Kari Rueslåtten – Awaken the Dreamer

Sunday, 6th April 2014

The name Kari Rueslåtten might not ring a bell for some, or even many, but, her influence and impact on the now very-prevalent symphonic and Gothic metal styles cannot be understated. Her mid-90s work in Norway’s The 3rd and the Mortal helped set the bar for female sirens in the context of metal, thus infiltrating the Boys Club that had no place for women. Her vocals – classical, harmonious, and spell-binding – were the ideal match for the band’s dark and blustery soundscapes, of which became cemented on 1994’s Tears Laid in Earth, one of the style’s more groundbreaking efforts. However, Rueslåtten’s time in The 3rd and the Mortal would be short-lived, having jumped ship in 1995 to pursue a solo career.

Rueslåtten’s solo career would take her up to 2005, where upon she took a self-imposed hiatus to start a family. Gradually, the urge to create new music would come back, and in 2013, she set in motion what would become Time to Tell (Despotz Records), her first solo album in nine years. Devoid of any metallic leanings, the album has significant appeal based on Rueslåtten’s soft and striking vocals, which are accompanied by gentle piano and guitar work. The mood may be laid-back, but some of these songs (i.e. “Hide Underneath Bridges,” “Hold On,” and “Why So Lonely”) are simply beautiful. With that in mind, the ever-polite Rueslåtten rung DR on a Friday evening to chat about her return to music, Time to Tell, and much more. Read on and learn something new…

Dead Rhetoric: You spent some time away from music for a little bit. Was there a point where you thought you’d never do anything again?

Rueslåtten: Definitely. I wasn’t sure if I was going to come back. As a person, when I do something, I do it thoroughly, so when I decided I was going to have a break, I made it a total break. I didn’t do any concerts, I didn’t play the piano, I didn’t sing…I was also quite comfortable that I wasn’t going to do more music.

Dead Rhetoric: Was it a case of wanting clean slate? You were pretty active once you left The 3rd and the Mortal.

Rueslåtten: I think so. I think I was ready to start to have a family and I just felt like I needed more regular time, like, a more “set” time so my children would have a normal family life. I had been doing music since I was really young, and I needed to do something else. I needed to use my brain in a different way.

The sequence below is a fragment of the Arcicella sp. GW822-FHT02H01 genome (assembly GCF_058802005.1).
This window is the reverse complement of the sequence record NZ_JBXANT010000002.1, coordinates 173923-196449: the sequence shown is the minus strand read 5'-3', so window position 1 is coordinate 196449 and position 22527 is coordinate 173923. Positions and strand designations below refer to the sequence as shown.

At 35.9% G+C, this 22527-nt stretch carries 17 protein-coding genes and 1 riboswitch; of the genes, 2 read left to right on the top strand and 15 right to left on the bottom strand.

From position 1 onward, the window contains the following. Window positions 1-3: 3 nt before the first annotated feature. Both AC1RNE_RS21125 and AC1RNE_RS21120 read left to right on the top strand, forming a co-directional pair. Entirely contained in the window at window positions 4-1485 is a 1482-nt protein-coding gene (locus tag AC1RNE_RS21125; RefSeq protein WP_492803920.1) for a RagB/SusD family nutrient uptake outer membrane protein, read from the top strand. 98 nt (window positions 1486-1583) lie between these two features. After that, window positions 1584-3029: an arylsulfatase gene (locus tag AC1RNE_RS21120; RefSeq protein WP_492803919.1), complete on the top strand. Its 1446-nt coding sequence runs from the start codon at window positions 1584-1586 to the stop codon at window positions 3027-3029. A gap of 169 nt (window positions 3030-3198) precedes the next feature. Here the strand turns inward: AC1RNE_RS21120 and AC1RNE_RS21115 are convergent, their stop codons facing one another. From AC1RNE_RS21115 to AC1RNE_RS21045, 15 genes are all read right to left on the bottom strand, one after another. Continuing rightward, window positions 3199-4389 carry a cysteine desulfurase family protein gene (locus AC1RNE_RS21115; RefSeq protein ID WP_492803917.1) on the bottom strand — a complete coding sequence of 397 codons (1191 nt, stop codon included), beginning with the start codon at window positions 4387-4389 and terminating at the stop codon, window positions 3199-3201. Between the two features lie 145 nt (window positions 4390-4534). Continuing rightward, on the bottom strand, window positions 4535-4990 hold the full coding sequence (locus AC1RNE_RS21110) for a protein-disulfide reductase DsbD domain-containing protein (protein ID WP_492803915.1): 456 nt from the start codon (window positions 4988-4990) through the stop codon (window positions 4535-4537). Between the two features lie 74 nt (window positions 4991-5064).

Dead Rhetoric: You mentioned your schedule. Are you able to find the balance between your home life – as in, your kids – and music?

Rueslåtten: I hope so. [laughs] Now that I’ve come back to music, I can’t believe that I’ve been away for so long. I’m almost angry with myself that I haven’t been doing it. I feel so much more complete as a human being; I feel like a big part of me has been missing for eight years. I’m aiming for a balance. I really want to do both.

Dead Rhetoric: We, as in the metal scene, have a very difficult time letting people go who originated with metal, and even though you were with The 3rd and the Mortal for only a few years, there’s still a connection with you. Are you finding that to be the case as well?

Rueslåtten: That’s really touching, and very inspiring. It makes me believe in music that is some kind of emotion in music that awakes in you, that lifts you out of genres, too. Hopefully there are some dark corners that people can find that can relate even if it’s not metal anymore.

Dead Rhetoric: As for The 3rd and the Mortal, the band is very much a cult entity over here in the States, but you had more success in Europe. Any fond recollections of those days in the mid-90s?

Rueslåtten: I think most of all, we were just really good friends. I was playing in many different bands back then and we all rehearsed at this old, awful shut down fabric shop. We walked from room-to-room, just playing together. Finally, when The 3rd and the Mortal’s lineup got set, we just knew this is going to be the band, we’re going to go for it, so we left the other bands. People weren’t used to metal bands having a female voice back then. That’s what I remember the most. People were like, “Where is the guy singer and when are you going to stop singing?” I’d be “Uh, it’s just me!”

Dead Rhetoric: The Tears Laid in Earth album still holds up really well.

Rueslåtten: Oh yeah. We had like, no money. We rehearsed and rehearsed and we went into the studio and did the album in a really short time. We were so young and the whole world was ahead of us. We were just happy to make an album.

Dead Rhetoric: As for Time to Tell, it’s so stripped-down. Just you and a piano, some guitars, and drums. Writing that way, it’s a risky move – you can be awfully vulnerable when it’s basic elements like that.

Rueslåtten: I felt like I’ve been silent for so long and I have to go out there and expose myself more. In a way that, I think time had come that I needed to dare to be more personal in my songs, and have the arrangements much more bare than I had been before. Also coming back to music – I hadn’t been on Facebook – I just found out that medium, I got on a year ago, and I found out my comfort zone had to be pushed a lot. [laughs] And you feel much closer to the people who like what you do. I was inspired by that; there are actually people out there who feel that my music is adding something to my life, that they want me to make more music.

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